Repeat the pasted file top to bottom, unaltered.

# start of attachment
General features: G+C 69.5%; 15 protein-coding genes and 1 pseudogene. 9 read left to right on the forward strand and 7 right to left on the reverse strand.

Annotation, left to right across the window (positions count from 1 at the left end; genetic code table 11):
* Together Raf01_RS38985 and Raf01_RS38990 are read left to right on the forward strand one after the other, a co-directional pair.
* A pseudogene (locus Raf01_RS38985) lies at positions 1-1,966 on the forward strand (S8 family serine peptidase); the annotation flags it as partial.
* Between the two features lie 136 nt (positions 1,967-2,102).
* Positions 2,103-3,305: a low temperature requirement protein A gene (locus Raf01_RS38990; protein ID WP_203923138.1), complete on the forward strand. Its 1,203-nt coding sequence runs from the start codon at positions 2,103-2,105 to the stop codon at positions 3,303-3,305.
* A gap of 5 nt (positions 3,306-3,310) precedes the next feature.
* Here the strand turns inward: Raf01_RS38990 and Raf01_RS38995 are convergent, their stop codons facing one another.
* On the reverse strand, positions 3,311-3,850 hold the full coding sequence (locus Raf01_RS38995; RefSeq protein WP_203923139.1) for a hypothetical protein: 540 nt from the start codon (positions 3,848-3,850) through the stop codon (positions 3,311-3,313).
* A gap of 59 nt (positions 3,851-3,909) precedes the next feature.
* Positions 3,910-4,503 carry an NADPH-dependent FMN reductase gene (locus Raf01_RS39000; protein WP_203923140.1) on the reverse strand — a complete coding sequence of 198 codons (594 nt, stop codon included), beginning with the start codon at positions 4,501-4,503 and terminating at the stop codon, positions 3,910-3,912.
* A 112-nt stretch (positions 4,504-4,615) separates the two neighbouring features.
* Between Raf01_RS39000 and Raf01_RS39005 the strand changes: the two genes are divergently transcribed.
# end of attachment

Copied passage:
General features: G+C 69.5%; 15 protein-coding genes and 1 pseudogene. 9 read left to right on the forward strand and 7 right to left on the reverse strand.

Annotation, left to right across the window (positions count from 1 at the left end; genetic code table 11):
* Together Raf01_RS38985 and Raf01_RS38990 are read left to right on the forward strand one after the other, a co-directional pair.
* A pseudogene (locus Raf01_RS38985) lies at positions 1-1,966 on the forward strand (S8 family serine peptidase); the annotation flags it as partial.
* Between the two features lie 136 nt (positions 1,967-2,102).
* Positions 2,103-3,305: a low temperature requirement protein A gene (locus Raf01_RS38990; protein ID WP_203923138.1), complete on the forward strand. Its 1,203-nt coding sequence runs from the start codon at positions 2,103-2,105 to the stop codon at positions 3,303-3,305.
* A gap of 5 nt (positions 3,306-3,310) precedes the next feature.
* Here the strand turns inward: Raf01_RS38990 and Raf01_RS38995 are convergent, their stop codons facing one another.
* On the reverse strand, positions 3,311-3,850 hold the full coding sequence (locus Raf01_RS38995; RefSeq protein WP_203923139.1) for a hypothetical protein: 540 nt from the start codon (positions 3,848-3,850) through the stop codon (positions 3,311-3,313).
* A gap of 59 nt (positions 3,851-3,909) precedes the next feature.
* Positions 3,910-4,503 carry an NADPH-dependent FMN reductase gene (locus Raf01_RS39000; protein WP_203923140.1) on the reverse strand — a complete coding sequence of 198 codons (594 nt, stop codon included), beginning with the start codon at positions 4,501-4,503 and terminating at the stop codon, positions 3,910-3,912.
* A 112-nt stretch (positions 4,504-4,615) separates the two neighbouring features.
* Between Raf01_RS39000 and Raf01_RS39005 the strand changes: the two genes are divergently transcribed.